Myelin sheath

Fatty, white covering over the axon of a nerve cell.

Myelogram

X-ray record (with contrast) of the spinal cord.

Myelomeningocele

Congenital hernia (protrusion) of the spinal cord and meninges through a defect (gap) in the vertebral column. This defect is often associated with spina bifida.

Myoneural

Pertaining to muscle and nerve.

Narcolepsy

Sudden seizures of sleep.

Nerve

Macroscopic cordlike collection of fibers that carry electrical impulses.

Neuralgia

Nerve pain.

Neurasthenia

Lack of strength in nerves; a feeling of weakness and exhaustion.

Neuroglia

Supporting cells (stroma) of the nervous system; glial cells.

Neuron

Nerve cell.

Neuropathy

Disease of nerves; primarily in the peripheral nervous system.

Neurotransmitter

Chemical messenger released at the end of a nerve cell.

Oligodendroglial cell

Glial (neuroglial) cell that forms the myelin sheath covering the axon of a neuron.

Paraplegia

Paralysis of the lower part of the body and both legs.

Parasympathetic nerves

Involuntary, autonomic nerves that regulate normal body functions, such as heart rate, breathing, and the muscles of the gastrointestinal tract.

Parenchyma

Essential, functioning cells of any organ. Neurons (nerve cells) are the parenchyma of the nervous system.

Paresis

Slight paralysis.

Paresthesia

Abnormal nervous sensation occurring without apparent cause. Examples are tingling, numbness or prickling sensations.

Peripheral nervous system

Nerves outside the brain and spinal cord; cranial, spinal, and autonomic nerves.

Pia mater

Thin, delicate, innermost membrane of the meninges.

Plexus

Network of nerves outside of the central nervous system; brachial, cervical, lumbosacral plexuses are examples.

Poliomyelitis

Inflammation of the gray matter of the spinal cord.

Polyneuritis

Inflammation of many nerves.

Pons

Part of the brainstem anterior to the cerebellum, between the medulla and the rest of the brain. The pons connects the upper and lower portions of the brain.

Quadriplegia

Paralysis of all four limbs; both arms and both legs.

Radiculitis

Inflammation of a spinal nerve root.

Radiculopathy

Disease of a spinal nerve root.

Receptor

Organ that receives nervous stimulation and passes it on to nerves that carry the stimulation to the brain and spinal cord; skin, ears, eyes and taste buds.

Sciatic nerve

Extends from the base of the spine down the thigh, lower leg, and foot. Sciatica is pain along the course of the nerve.

Sensory nerves

Carry messages to the brain and spinal cord from a receptor; afferent nerves.

Spinal nerves

Thirty-one pairs of nerves arising from the spinal cord. Each spinal nerve affects a particular area of the skin.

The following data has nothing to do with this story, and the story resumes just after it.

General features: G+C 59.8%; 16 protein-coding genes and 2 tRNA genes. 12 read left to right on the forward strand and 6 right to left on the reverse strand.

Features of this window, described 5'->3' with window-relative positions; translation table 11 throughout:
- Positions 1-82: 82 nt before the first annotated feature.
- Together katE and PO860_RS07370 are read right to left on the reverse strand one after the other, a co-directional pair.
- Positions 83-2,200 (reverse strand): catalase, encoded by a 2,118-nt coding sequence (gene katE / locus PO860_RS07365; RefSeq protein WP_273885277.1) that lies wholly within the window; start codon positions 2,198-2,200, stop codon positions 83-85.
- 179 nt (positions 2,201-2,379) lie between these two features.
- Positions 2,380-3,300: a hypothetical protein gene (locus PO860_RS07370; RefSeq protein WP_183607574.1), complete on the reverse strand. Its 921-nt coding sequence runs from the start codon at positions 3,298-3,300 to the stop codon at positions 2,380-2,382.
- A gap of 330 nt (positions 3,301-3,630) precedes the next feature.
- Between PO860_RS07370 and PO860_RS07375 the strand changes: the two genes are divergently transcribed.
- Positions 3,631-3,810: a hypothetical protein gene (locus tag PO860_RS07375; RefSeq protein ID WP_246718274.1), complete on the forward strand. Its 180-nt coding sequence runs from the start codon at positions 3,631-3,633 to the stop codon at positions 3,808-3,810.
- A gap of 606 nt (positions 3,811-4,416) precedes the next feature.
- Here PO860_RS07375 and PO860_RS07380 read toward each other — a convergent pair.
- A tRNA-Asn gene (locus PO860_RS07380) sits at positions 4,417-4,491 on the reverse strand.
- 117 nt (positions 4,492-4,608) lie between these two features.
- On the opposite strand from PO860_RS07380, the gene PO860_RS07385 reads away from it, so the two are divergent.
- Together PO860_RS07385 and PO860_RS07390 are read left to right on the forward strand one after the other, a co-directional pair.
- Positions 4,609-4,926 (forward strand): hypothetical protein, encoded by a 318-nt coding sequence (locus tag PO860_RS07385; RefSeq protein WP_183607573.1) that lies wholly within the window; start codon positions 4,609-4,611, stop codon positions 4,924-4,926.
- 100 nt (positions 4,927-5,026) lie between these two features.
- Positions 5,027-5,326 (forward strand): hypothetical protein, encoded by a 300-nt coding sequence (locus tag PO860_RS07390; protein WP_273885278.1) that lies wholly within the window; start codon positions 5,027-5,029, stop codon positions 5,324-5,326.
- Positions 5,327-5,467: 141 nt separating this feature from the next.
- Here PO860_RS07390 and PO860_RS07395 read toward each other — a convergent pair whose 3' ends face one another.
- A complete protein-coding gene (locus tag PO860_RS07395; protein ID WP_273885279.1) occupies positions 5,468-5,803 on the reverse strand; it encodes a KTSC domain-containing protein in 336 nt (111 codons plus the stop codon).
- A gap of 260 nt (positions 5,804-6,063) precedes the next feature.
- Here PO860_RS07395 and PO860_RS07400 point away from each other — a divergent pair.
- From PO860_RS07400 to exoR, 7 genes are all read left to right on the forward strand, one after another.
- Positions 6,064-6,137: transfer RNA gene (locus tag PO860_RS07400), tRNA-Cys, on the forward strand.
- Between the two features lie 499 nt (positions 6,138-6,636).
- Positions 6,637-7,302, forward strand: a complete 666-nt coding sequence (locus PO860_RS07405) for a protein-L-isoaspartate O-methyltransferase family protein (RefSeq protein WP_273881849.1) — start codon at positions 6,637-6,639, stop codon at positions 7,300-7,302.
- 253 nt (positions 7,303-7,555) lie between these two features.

Stimulus

Agent of change (light, sound, touch) that evokes a response.

Stroma

Connective and supportive tissue of an organ.

Subdural hematoma

Collection of blood in the space below the dura mater surrounding the brain.

Sulcus

Depression or groove in the surface of the cerebral cortex; fissure.

Sympathetic nerves

Autonomic nerves that activate responses in times of stress; heartbeat, respiration, and blood pressure are affected.

Synapse

Space between nerve cells or between nerve cells and muscle and glandular cells.

Syncopal

Pertaining to syncope (fainting).

Syncope

Fainting; temporary loss of consciousness.

Thalamic

Pertaining to the thalamus.

Thalamus

Main relay center of the brain; located in the central region or diencephalon of the brain.

Trigeminal neuralgia

Flashes of stab like pain along the course of a branch of the trigeminal nerve (5th cranial nerve). The trigeminal nerve has branches to the eye, upper jaw and lower jaw.

Vagal

Pertaining to the vagus nerve.

Vagus nerve

Tenth cranial nerve with branches to the chest and abdominal organs.

Ventricles of the brain

Fluid (cerebrospinal fluid) filled canals in the brain.

Absence seizure

Minor form of seizure, consisting of momentary clouding of consciousness and loss of contact with the environment.

Alzheimer disease

Brain disorder marked by progressive, gradual mental deterioration (dementia) along with personality changes and impairment of daily functioning.

Amyotropic lateral sclerosis

Degenerative disorder of motor neurons in the spinal cord and brainstem and resulting in total body paralysis.

Aneurysm

Weakening of an arterial wall, which may lead to hemorrhage and cerebrovascular accident (stroke).

Astrocytoma

Brain tumor composed of astrocytes (glial cells). The most serious of these tumors is a glioblastoma multiforme (Grades III and IV malignant brain tumor).